This disconnect between what the general public assumes writers should look like and what we actually look like isn’t only a poet’s problem. Isabel Slone writes very eloquently about why spending most of her freelancer’s day in pajamas does not disqualify her from being a worthy fashion writer:
Frankly, it doesn’t matter what I look like, as long as the work gets done. …The grand dame of fashion journalism Cathy Horyn, is also a really boring dresser. Horyn may be fashion critic for the New York Times, sitting front row at fashion shows, but she isn’t there to be seen. She is there to have an unobstructed view of the collections being presented, so she can write about them with honesty and clarity.
Unfortunately, when it comes to stereotypes about appearance, things are rarely honest or clear. The assumptions made about appearance are not only vehicles for racism, classism, and sexism; they make writing into an elite club that can only be accessed by those who “have the look.” In Sloane’s article on the homogeneous nature of street style fashion blogs for the Toronto Standard, she discusses how the sameness is really just another form of advertising:
I started blogging before Susie Bubble, before Tavi, and I have never achieved insider status or anything close to it. For example, in October 2011, FLARE.com created a slideshow with 22 bloggers wearing Canadian fashion. Picture after picture featured a blandly “fashionable” aesthetic that appeals to people with too much money, not enough taste and a charge account at Holt Renfrew. …I remained embittered that none of the creative Canadian fashion blogs that I read and love (Nice and Shiny, Pull Teeth, Calur Villade) were included either. Whoever is creating this content seems to be aiming for mass appeal over unique perspectives.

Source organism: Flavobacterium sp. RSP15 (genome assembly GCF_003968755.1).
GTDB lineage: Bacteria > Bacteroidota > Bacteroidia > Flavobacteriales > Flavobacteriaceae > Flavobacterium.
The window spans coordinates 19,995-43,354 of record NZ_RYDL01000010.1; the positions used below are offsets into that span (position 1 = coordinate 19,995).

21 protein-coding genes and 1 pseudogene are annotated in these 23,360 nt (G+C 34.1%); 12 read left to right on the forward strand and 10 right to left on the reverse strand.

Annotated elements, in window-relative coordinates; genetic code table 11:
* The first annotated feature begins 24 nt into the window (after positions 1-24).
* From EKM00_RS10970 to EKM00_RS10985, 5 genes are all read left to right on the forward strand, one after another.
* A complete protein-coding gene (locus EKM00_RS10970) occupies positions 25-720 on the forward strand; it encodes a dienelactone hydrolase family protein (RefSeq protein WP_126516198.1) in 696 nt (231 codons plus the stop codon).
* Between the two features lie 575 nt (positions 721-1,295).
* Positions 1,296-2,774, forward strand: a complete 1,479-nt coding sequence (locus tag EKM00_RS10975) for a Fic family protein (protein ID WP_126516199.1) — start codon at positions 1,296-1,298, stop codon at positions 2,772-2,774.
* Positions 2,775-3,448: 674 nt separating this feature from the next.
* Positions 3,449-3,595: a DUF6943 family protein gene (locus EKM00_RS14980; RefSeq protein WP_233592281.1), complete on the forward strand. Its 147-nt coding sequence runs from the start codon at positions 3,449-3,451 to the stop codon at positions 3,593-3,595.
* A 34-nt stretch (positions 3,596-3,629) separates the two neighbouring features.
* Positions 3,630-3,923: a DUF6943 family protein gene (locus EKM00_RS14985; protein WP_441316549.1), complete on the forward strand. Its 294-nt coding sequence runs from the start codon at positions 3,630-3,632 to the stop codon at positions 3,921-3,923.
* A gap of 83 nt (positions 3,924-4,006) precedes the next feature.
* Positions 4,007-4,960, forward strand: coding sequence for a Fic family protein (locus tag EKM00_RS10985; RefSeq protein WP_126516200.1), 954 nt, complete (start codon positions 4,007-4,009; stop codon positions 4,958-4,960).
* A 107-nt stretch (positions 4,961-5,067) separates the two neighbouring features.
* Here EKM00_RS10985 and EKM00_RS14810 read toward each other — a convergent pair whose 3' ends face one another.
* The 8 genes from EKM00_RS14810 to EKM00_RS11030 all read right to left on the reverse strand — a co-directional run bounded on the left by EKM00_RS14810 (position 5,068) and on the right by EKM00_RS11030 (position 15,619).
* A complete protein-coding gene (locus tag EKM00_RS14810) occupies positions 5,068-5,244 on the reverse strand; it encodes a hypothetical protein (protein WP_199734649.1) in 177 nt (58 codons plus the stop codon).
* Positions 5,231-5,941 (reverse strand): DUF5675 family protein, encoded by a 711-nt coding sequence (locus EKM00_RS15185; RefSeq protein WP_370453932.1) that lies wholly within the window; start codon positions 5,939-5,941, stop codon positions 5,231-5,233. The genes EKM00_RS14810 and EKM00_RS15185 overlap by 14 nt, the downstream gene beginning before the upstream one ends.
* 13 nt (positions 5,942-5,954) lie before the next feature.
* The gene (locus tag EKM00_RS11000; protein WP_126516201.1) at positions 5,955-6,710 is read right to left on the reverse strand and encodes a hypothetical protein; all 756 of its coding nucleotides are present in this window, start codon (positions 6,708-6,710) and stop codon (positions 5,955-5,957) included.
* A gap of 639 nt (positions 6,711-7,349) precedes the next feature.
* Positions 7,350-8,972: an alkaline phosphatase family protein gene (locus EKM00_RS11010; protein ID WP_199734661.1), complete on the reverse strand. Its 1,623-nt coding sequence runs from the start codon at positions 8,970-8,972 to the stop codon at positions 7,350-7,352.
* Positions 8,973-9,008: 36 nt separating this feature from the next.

Slone’s criticism can be applied to the larger writing world, in that the day we start having expectations about what a writer should or should not look like is the day we are deaf to innovative voices simply because they do not fit our idea of what a writer needs to be. What should a writer look like? What should an artist look like? I know plenty of people who belong to both categories, and there is no one visual trend I could describe for you. Every race makes art, as well as every permutation of gender, every political background, and every level of intelligence. They all wear different clothes, listen to different music, have diverse vocabularies of both words and experiences. There is no one-size-fits-all image of an artist we can use to recognize the creative class on the street. It is not unreasonable to have expectations, but you need to be willing to question why those expectations exist. Does stature or speech pattern tell us much about the capabilities of somebody’s mind? Not even close.
David Foster Wallace came to me in a dream for a posthumous book release and I knew it was him because of his words on the page, their cadences, the thematic concerns. When a writer has found his voice, that is how he can be recognized. Not by height or weight or style of dress, but by the words he makes. That is how we know writers. Because they put words in rows on a page. That is the face of a writer that should be the one most important to their audience: the face that changes and becomes more whole with every chapter.